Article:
In first century Jerusalem it s evening. Tomorrow is the Day of Preparation for the Passover. In Hebrew tradition the Day of Preparation is when the lambs are slaughtered for Passover. A time to remember the blood of a lamb being placed on the door posts of Hebrew homes in Egypt centuries earlier so that the Angel of Death will pass by and not enter. Jews in first century Jerusalem are remembering the Exodus a time of deliverance a time of departure as they leave the old and journey forth into the new. And it s no coincidence that in the Gospel of John, Jesus is crucified on the Day of Preparation. John wants us to make a connection between Jesus crucifixion and the slaughter of the Passover lambs. The gift of blood is to be remembered.
But tonight, it s the evening before. Jesus and his disciples are gathered at what only Jesus knows will be their last meal together. Tonight is a night of companionship. But it is a night of companionship complicated by betrayal.
During supper Jesus gets up, takes off his outer robe and ties a towel around his waist. This is symbolic. The disciples will know only later what it means. Jesus lays aside his outer garments tonight. These are the same words that will be used as Jesus lays aside his life for them tomorrow.
Jesus slowly pours water into a bowl. But the timing is off if this is about a ritualistic cleansing. It s the middle of the meal. Tonight, like good Jews the disciples have already washed their hands. They have all already participated in the ritual of purification before their meal.
And then Jesus kneels down before them. But this doesn t look right. The Teacher, the Master kneeling before his disciples? It s upsetting to well known social and family norms. The Master kneeling like a servant? This won t do. Already Peter is getting nervous. What s happening here?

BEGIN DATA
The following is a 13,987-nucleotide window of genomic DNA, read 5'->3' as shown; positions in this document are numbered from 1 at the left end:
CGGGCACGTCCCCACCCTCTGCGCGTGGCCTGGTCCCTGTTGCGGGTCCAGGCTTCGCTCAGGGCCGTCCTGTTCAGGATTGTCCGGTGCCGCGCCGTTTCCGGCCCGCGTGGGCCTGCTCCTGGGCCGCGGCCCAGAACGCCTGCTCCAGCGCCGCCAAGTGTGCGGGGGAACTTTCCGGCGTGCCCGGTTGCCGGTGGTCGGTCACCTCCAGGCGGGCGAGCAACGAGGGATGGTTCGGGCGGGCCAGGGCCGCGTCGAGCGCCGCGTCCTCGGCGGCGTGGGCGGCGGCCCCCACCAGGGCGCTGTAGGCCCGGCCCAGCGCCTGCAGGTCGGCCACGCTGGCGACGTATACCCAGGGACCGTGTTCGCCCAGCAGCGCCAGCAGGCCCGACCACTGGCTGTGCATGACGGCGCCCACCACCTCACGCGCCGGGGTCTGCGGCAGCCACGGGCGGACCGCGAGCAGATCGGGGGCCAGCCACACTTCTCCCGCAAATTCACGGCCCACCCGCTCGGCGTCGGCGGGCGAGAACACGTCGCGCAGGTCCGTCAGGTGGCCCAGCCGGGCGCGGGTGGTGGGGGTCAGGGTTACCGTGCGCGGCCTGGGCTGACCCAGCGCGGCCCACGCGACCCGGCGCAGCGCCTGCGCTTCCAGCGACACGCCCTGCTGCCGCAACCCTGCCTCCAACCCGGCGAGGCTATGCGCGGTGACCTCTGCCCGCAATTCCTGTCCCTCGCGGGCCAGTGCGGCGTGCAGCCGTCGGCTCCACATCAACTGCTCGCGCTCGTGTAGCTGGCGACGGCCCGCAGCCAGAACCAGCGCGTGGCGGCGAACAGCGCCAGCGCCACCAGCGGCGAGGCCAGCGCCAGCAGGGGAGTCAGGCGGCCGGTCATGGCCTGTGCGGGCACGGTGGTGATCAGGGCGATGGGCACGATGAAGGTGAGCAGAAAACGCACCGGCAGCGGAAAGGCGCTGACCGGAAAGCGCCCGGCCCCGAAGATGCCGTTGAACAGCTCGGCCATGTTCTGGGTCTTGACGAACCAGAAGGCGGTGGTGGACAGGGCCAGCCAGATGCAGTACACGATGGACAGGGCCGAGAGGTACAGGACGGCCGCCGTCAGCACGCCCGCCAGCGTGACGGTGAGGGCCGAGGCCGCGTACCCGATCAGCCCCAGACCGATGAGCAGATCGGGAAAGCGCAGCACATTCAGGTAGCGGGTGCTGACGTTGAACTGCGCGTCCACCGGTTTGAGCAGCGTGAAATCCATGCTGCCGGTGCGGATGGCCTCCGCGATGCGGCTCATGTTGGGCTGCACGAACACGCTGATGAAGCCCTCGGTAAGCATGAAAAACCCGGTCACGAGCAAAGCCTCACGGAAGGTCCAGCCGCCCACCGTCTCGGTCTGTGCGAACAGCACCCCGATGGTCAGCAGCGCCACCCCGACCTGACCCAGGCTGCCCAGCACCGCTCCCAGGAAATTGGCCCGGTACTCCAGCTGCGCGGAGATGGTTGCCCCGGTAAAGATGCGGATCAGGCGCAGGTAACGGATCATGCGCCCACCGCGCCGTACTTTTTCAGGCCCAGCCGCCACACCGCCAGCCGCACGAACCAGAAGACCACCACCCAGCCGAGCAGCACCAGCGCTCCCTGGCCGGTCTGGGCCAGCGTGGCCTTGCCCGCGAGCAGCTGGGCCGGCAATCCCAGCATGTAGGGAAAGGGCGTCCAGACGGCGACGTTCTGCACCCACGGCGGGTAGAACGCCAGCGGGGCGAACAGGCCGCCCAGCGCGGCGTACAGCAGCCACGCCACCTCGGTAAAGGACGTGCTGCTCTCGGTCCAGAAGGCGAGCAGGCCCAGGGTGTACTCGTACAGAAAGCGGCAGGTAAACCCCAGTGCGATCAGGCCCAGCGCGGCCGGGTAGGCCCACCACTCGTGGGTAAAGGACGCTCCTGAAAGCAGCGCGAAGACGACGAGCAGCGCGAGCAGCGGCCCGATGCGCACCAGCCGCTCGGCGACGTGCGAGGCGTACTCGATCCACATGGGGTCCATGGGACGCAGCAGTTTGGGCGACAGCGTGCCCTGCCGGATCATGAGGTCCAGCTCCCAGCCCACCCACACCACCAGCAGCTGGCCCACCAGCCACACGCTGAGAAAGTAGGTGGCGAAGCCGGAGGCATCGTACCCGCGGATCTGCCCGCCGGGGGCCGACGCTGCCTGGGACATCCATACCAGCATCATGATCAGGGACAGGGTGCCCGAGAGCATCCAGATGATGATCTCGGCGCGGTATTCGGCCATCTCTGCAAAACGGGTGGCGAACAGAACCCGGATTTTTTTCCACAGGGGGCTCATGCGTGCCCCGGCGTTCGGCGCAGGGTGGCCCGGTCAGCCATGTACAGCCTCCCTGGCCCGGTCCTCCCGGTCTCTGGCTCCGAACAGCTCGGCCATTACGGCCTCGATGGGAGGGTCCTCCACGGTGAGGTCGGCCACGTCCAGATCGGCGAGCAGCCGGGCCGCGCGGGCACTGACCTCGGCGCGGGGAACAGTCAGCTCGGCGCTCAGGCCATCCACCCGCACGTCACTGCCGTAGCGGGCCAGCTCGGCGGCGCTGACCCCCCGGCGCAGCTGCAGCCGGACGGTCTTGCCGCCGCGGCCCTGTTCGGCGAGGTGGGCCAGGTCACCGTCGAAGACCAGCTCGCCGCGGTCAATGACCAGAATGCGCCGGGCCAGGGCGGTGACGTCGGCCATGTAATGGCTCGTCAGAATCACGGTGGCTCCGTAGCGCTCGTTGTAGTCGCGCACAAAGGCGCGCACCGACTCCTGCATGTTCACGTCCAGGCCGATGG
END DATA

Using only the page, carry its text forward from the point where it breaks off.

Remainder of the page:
Jesus takes the feet of each of the disciples in turn, washing them and drying them. Dusty, well-worn feet, callused and rough. Mostly peasant feet, broad and sturdy. As Jesus touches the disciples feet, washes them gently, dries them carefully, is he remembering how many miles these feet have followed him? The hearts of the disciples may have wandered, their minds missed a beat or two, but these feet kept on walking.
When he gets to Judas feet, does Jesus hesitate if only for a moment? Does Judas draw back a bit, surprised as Jesus reaches for his feet? Before the end of this meal these feet will carry Judas away to betray the man kneeling before him. Maybe Jesus lingered the longest over Judas feet. In some way communicating by water by touch, Father, forgive!
But Peter, of course it would be Peter, jumps up when Jesus pulls the bowl of water over and settles down kneeling in front of him. Peter, so often in the Gospel tradition the designated speaker for them all. Peter, the one who argued with Jesus when Jesus earlier described what was going to ultimately happen to him, their leader who would suffer and die. Peter, the one to whom an exasperated Jesus earlier had shouted, Get thee behind me, Satan! Now Jesus kneels before Peter and stretches out his hands to take hold of Peter s feet to wash them. Washing them so slowly, so lovingly, yet knowing that later other parts of Peter, his heart and mind and mouth, will deny even knowing this man kneeling before him, the man tonight he calls Master.
Perhaps, somewhere deep inside Peter is frightened. This is a role reversal that depicts a future Peter doesn t want to face. A lesson that none of the disciples are ready for. A call to love that challenges heirarchal norms of leadership. A call to be leaders, but to leadership that is not grounded in power over but in servanthood with.